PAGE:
Radicalization in prison was discussed intensely this week in Brussels by representatives from 14 European countries who want to benefit from Belgian experience. According to Minister of Justice Koen Geens, Belgium is a pioneer in the field of training on recognition of radicalization.
Prison directors and policymakers, members of EuroPris (Independent European Organization of Prison and Correctional Services) participated this Thursday and Friday in a workshop dedicated to the recognition of radicalization.
The problem worsened in Belgium after the 22 March 2016 terrorist attacks. “Work on this issue has been accelerated these last three years, if only because inmates will be released one day,” the Minister’s Cabinet underlined.
“We are doing our utmost to detect signs of radicalization in prisons. This topic is automatically covered in new officers’ basic training. Already active prison officers can receive training via an online learning module to be properly armed against radicalization,” Geens said.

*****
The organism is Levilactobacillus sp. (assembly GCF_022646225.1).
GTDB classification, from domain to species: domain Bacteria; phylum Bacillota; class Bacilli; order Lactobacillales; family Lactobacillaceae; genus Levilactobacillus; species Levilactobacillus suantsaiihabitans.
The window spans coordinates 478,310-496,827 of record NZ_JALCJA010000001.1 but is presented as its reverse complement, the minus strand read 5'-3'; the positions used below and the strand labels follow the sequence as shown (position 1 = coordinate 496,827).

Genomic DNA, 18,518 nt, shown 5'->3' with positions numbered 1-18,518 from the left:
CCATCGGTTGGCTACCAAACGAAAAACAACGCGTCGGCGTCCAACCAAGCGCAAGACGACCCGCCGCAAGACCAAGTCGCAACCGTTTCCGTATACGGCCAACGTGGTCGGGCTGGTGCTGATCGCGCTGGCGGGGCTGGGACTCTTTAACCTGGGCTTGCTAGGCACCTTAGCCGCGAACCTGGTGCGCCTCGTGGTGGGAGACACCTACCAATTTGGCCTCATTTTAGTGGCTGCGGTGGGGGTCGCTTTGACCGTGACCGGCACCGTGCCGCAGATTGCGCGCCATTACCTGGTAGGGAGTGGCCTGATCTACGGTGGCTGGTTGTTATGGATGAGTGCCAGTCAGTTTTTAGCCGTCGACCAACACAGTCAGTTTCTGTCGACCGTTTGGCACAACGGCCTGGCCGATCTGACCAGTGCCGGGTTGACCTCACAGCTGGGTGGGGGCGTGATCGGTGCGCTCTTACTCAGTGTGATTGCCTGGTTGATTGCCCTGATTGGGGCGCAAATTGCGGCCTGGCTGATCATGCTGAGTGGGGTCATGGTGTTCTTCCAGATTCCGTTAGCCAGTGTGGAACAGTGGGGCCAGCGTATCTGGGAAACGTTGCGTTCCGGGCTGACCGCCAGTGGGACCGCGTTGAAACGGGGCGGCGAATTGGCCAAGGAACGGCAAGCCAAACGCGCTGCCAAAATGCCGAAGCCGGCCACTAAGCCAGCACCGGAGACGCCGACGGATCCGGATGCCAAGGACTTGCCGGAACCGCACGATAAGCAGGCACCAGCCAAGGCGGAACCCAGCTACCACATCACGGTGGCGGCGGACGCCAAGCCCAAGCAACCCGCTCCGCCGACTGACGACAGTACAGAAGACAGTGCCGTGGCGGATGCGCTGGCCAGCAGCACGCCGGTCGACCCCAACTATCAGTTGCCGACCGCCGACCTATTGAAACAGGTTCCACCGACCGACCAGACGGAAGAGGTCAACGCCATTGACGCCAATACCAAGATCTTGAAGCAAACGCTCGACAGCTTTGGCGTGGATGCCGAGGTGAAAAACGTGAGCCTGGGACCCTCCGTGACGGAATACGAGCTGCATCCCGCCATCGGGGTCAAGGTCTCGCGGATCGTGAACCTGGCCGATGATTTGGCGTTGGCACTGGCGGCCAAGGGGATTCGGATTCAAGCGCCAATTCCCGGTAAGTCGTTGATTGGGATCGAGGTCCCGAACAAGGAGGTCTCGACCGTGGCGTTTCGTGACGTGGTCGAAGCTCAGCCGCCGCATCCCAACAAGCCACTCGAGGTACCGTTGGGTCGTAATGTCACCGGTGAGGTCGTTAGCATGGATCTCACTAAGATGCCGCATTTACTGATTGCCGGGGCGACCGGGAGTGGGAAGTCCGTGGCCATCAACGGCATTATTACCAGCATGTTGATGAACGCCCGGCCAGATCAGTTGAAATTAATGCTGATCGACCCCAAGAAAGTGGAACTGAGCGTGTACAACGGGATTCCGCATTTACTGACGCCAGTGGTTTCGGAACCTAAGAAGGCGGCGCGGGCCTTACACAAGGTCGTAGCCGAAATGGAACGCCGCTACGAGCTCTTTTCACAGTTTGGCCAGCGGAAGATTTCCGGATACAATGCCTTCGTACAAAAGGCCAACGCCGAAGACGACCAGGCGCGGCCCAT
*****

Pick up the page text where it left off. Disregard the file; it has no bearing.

Meanwhile, 456 prison officers have been trained on radicalization, and 70 other specialized sections employees have followed more advanced courses.
The online learning module is proposed to all agents. It is aimed at the detection of signs of radicalization linked to extremist religious beliefs, as well as to right- and left-winged extremist political views.
Developed through European funds, this module was first implemented in Belgium.